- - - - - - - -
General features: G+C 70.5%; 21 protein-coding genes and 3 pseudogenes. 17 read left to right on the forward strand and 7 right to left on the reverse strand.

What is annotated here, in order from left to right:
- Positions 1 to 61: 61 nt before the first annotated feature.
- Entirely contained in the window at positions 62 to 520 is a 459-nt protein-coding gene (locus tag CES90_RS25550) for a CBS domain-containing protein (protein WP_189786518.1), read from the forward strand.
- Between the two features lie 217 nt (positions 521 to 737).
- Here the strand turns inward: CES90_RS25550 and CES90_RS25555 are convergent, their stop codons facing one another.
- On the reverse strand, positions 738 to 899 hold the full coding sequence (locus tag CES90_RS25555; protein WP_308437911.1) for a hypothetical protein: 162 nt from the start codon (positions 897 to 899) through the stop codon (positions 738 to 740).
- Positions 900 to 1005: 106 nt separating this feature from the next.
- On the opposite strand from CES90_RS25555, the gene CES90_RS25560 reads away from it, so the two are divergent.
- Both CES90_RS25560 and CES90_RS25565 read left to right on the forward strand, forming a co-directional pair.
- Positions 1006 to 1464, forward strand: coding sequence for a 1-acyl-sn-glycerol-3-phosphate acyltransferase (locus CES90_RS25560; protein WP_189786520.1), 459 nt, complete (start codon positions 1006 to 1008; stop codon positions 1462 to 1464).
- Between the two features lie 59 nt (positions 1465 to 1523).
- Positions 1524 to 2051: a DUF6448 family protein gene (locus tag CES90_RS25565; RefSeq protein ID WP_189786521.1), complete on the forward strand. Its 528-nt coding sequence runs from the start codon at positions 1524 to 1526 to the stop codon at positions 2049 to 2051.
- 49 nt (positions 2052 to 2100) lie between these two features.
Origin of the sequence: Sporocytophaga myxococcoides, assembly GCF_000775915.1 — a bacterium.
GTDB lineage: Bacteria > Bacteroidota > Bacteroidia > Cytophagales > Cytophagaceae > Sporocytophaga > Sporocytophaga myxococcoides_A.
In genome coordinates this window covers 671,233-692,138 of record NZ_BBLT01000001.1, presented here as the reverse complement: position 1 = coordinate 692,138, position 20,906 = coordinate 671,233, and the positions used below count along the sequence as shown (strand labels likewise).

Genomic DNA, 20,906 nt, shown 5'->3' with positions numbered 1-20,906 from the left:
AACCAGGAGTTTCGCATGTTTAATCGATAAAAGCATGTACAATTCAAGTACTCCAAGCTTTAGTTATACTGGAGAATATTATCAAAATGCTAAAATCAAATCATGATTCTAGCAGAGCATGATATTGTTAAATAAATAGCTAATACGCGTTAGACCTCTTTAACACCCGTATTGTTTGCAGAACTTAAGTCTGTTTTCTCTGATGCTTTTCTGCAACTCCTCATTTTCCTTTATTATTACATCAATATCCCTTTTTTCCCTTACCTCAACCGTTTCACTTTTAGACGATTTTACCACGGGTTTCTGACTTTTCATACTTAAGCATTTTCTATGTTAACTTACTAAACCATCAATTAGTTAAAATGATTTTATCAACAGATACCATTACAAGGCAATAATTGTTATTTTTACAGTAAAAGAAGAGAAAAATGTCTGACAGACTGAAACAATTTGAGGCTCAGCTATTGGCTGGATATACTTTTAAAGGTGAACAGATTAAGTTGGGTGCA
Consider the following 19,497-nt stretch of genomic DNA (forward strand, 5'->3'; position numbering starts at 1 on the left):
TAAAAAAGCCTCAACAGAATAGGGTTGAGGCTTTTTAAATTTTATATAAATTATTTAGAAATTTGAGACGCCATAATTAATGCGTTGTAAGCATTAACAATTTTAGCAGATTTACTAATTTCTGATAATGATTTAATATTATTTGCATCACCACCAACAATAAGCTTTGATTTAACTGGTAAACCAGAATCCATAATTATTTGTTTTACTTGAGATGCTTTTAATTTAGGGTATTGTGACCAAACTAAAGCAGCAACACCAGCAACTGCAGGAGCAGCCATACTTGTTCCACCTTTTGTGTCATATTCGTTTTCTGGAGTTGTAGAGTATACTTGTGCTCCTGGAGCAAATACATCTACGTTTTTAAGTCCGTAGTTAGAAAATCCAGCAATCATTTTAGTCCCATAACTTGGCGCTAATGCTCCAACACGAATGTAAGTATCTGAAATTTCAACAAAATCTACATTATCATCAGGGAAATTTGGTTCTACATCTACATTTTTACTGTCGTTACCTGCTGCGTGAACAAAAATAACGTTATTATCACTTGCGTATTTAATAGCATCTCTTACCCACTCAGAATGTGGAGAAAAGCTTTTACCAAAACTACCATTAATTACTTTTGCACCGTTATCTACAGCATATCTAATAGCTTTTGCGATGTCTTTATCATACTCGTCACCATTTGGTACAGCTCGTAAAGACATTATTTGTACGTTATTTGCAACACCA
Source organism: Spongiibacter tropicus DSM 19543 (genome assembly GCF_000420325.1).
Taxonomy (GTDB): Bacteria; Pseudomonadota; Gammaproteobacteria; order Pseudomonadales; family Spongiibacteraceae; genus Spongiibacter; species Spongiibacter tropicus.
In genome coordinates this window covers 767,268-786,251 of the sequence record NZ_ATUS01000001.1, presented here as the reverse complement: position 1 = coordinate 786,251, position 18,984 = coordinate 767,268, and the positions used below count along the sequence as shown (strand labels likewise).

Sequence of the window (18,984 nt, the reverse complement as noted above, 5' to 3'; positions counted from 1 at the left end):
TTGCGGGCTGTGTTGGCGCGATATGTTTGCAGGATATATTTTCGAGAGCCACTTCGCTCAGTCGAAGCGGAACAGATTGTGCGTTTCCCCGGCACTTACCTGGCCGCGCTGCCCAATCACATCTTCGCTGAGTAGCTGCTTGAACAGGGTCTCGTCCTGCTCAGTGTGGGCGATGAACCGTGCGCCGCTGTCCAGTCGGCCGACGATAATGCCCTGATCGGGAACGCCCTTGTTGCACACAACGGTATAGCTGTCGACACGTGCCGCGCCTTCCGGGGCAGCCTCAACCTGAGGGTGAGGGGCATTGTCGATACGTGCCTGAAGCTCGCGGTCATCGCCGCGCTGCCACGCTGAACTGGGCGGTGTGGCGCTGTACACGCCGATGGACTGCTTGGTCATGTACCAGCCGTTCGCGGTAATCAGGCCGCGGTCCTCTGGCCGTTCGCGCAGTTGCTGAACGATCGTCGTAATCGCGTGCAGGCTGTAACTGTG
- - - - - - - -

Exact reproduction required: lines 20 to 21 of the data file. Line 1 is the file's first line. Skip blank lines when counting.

Consider the following 19,497-nt stretch of genomic DNA (forward strand, 5'->3'; position numbering starts at 1 on the left):
TAAAAAAGCCTCAACAGAATAGGGTTGAGGCTTTTTAAATTTTATATAAATTATTTAGAAATTTGAGACGCCATAATTAATGCGTTGTAAGCATTAACAATTTTAGCAGATTTACTAATTTCTGATAATGATTTAATATTATTTGCATCACCACCAACAATAAGCTTTGATTTAACTGGTAAACCAGAATCCATAATTATTTGTTTTACTTGAGATGCTTTTAATTTAGGGTATTGTGACCAAACTAAAGCAGCAACACCAGCAACTGCAGGAGCAGCCATACTTGTTCCACCTTTTGTGTCATATTCGTTTTCTGGAGTTGTAGAGTATACTTGTGCTCCTGGAGCAAATACATCTACGTTTTTAAGTCCGTAGTTAGAAAATCCAGCAATCATTTTAGTCCCATAACTTGGCGCTAATGCTCCAACACGAATGTAAGTATCTGAAATTTCAACAAAATCTACATTATCATCAGGGAAATTTGGTTCTACATCTACATTTTTACTGTCGTTACCTGCTGCGTGAACAAAAATAACGTTATTATCACTTGCGTATTTAATAGCATCTCTTACCCACTCAGAATGTGGAGAAAAGCTTTTACCAAAACTACCATTAATTACTTTTGCACCGTTATCTACAGCATATCTAATAGCTTTTGCGATGTCTTTATCATACTCGTCACCATTTGGTACAGCTCGTAAAGACATTATTTGTACGTTATTTGCAACACCA